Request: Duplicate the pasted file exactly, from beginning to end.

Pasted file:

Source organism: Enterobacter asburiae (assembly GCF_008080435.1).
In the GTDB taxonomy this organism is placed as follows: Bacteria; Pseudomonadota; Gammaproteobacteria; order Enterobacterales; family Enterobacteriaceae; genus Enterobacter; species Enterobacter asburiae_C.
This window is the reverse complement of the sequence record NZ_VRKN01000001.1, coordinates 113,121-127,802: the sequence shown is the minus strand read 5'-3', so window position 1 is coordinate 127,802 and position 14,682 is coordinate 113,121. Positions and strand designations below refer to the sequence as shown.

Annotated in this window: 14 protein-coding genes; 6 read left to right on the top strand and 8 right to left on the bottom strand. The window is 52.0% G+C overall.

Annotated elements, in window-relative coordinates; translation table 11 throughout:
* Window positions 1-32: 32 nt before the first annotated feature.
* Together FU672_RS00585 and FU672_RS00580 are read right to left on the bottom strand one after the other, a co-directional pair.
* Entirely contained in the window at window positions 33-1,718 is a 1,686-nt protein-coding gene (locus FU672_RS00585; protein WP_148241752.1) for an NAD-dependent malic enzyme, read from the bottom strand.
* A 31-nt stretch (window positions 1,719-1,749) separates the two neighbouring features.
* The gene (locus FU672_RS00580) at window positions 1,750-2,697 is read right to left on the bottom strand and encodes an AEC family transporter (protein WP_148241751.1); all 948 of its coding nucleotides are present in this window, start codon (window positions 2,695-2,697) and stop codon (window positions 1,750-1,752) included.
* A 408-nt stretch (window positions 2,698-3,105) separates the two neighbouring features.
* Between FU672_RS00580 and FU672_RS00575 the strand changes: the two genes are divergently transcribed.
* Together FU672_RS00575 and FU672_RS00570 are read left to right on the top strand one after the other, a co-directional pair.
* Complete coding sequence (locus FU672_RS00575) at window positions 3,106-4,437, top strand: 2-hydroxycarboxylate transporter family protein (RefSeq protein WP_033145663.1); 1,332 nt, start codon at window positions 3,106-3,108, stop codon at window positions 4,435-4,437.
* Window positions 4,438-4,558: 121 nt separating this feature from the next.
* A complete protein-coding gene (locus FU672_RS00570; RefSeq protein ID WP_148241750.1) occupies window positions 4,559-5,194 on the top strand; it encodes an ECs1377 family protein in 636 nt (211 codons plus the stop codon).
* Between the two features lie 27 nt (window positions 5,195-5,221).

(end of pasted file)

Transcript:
Source organism: Enterobacter asburiae (assembly GCF_008080435.1).
In the GTDB taxonomy this organism is placed as follows: Bacteria; Pseudomonadota; Gammaproteobacteria; order Enterobacterales; family Enterobacteriaceae; genus Enterobacter; species Enterobacter asburiae_C.
This window is the reverse complement of the sequence record NZ_VRKN01000001.1, coordinates 113,121-127,802: the sequence shown is the minus strand read 5'-3', so window position 1 is coordinate 127,802 and position 14,682 is coordinate 113,121. Positions and strand designations below refer to the sequence as shown.

Annotated in this window: 14 protein-coding genes; 6 read left to right on the top strand and 8 right to left on the bottom strand. The window is 52.0% G+C overall.

Annotated elements, in window-relative coordinates; translation table 11 throughout:
* Window positions 1-32: 32 nt before the first annotated feature.
* Together FU672_RS00585 and FU672_RS00580 are read right to left on the bottom strand one after the other, a co-directional pair.
* Entirely contained in the window at window positions 33-1,718 is a 1,686-nt protein-coding gene (locus FU672_RS00585; protein WP_148241752.1) for an NAD-dependent malic enzyme, read from the bottom strand.
* A 31-nt stretch (window positions 1,719-1,749) separates the two neighbouring features.
* The gene (locus FU672_RS00580) at window positions 1,750-2,697 is read right to left on the bottom strand and encodes an AEC family transporter (protein WP_148241751.1); all 948 of its coding nucleotides are present in this window, start codon (window positions 2,695-2,697) and stop codon (window positions 1,750-1,752) included.
* A 408-nt stretch (window positions 2,698-3,105) separates the two neighbouring features.
* Between FU672_RS00580 and FU672_RS00575 the strand changes: the two genes are divergently transcribed.
* Together FU672_RS00575 and FU672_RS00570 are read left to right on the top strand one after the other, a co-directional pair.
* Complete coding sequence (locus FU672_RS00575) at window positions 3,106-4,437, top strand: 2-hydroxycarboxylate transporter family protein (RefSeq protein WP_033145663.1); 1,332 nt, start codon at window positions 3,106-3,108, stop codon at window positions 4,435-4,437.
* Window positions 4,438-4,558: 121 nt separating this feature from the next.
* A complete protein-coding gene (locus FU672_RS00570; RefSeq protein ID WP_148241750.1) occupies window positions 4,559-5,194 on the top strand; it encodes an ECs1377 family protein in 636 nt (211 codons plus the stop codon).
* Between the two features lie 27 nt (window positions 5,195-5,221).